In an interview with All Things Considered's Audie Cornish, Homeland Security Secretary Janet Napolitano said the administration's decision to defer the deportation of some young illegal immigrants is a part of a "strong enforcement" of immigration laws.
She said that this administration has stymied illegal border crossings and stepped up deportations of criminals.
"Strong enforcement also embodies looking at different categories differently when the facts justify that we do so," Napolitano said.
This undated photo of Francis Gary Powers shows him standing next to a U-2 spy plane. Powers was shot down and captured in the Soviet Union in 1960 and held for nearly two years. He was posthumously awarded a Silver Star at the Pentagon on June 15.
Credit Keystone / Getty Images
Shortly after he returned to the U.S., Powers appeared before the Senate Armed Forces Committee holding a model of a U-2 plane. The Soviets released him in exchange for a Soviet spy held by the U.S.
When an experimental U.S. spy plane was shot down over the Soviet Union in 1960, the U.S. government quickly came up with elaborate cover stories.
"The plane [Soviet leader Nikita] Khrushchev reported shot down inside Russian territory presumably is an American, single-engine jet, a U-2 reported missing on a flight along the Turkish-Russian border last Sunday," a broadcast at the time said. "The national space agency has been flying these planes, 10 of them, in many parts of the world, studying the upper atmosphere."
An American Cancer Society Relay for Life event at the University of Texas-Dallas in 2006. The events are meant to "celebrate the lives of people who have battled cancer, remember loved ones lost, and fight back against the disease," according to the organization.
Credit Cancer Treatment and Survivorship Facts and Figures, 2012-2013, ACS
The American Cancer Society and the National Cancer Institute predict that in 2022, the 10 most common cancers among survivors will remain mostly unchanged.
A cancer diagnosis is no longer a death sentence for many people who get one.
The ranks of American cancer survivors are growing, and will increase from 13.7 million in January 2012 to nearly 18 million in January 2022, according to a report from the American Cancer Society and the National Cancer Institute.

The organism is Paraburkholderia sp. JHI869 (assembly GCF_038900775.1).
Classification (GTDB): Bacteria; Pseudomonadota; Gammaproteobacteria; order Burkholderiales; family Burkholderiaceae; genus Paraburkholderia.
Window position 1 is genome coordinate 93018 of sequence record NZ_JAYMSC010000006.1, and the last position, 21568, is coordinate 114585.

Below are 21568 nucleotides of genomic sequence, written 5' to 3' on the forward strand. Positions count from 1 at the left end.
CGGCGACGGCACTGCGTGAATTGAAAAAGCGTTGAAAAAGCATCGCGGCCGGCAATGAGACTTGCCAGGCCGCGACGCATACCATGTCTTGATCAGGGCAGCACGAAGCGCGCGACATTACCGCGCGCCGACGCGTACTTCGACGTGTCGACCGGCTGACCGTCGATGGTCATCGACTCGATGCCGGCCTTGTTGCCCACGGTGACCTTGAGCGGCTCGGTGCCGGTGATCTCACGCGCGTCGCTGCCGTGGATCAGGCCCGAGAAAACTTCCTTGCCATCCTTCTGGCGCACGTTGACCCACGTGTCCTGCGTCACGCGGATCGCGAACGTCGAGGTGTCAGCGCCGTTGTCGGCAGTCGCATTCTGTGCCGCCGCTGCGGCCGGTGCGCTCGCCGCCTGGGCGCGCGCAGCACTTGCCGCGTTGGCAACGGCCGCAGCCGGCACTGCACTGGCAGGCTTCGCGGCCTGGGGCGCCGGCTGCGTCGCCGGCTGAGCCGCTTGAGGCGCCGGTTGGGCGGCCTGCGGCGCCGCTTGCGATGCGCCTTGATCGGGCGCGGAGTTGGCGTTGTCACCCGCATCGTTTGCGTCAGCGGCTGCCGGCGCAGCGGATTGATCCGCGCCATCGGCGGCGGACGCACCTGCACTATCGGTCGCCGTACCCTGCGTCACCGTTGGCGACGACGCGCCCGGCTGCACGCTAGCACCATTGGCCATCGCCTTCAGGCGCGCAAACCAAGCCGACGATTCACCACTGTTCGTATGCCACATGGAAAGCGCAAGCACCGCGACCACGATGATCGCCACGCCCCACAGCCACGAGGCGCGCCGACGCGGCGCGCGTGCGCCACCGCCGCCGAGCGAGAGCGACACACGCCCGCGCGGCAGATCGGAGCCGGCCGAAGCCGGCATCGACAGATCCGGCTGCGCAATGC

Originally published on Mon June 18, 2012 11:12 am
President Obama's announcement Friday that he is using his executive authority to defer deportation proceedings for young immigrants who entered the U.S. illegally but meet certain requirements was just the latest example of the president's use of his power to act without Congress on policy issues.
In some countries of Africa, there's a land rush under way as investors claim farmland, establish mega-farms and try to cash in on high prices for food and biofuels. These deals are controversial. Critics accuse investors of dispossessing subsistence farmers.
A moray eel, a flock of geese and a shrunken head are just a few of the things found in and around Her Deepness' office. Earle, an explorer-in-residence at the National Geographic, has desks all over the country. A few months ago we stopped by her Oakland home-base for the next installment in our Desktop Diaries series.
Reporting in Science, researchers write that a red disk painted in Spain's El Castillo cave is at least 40,800 years old--making it the oldest known European cave art. Archaeologist Alistair Pike discusses how his team dated the disk, and whether Neanderthals could have painted it.
This is SCIENCE FRIDAY; I'm Ira Flatow. Imagine a cargo plane dropping you off in a remote corner of the African jungle. The area you've just entered is under quarantine for a mysterious plague. Nobody knows how many people it has killed, but all who have fallen sick die within eight days, first high fever, headache, hallucinations, then usually bleeding to death.
Mitt Romney referred to morning after-pills as 'abortive pills.' The FDA-approved label on Plan B indicates it may prevent fertilized eggs from implanting in a woman's uterus. Dr. Kristina Gemzell-Danielsson, an obstetrics and gynecology professor at Karolinska Institute, discusses the growing scientific evidence to the contrary.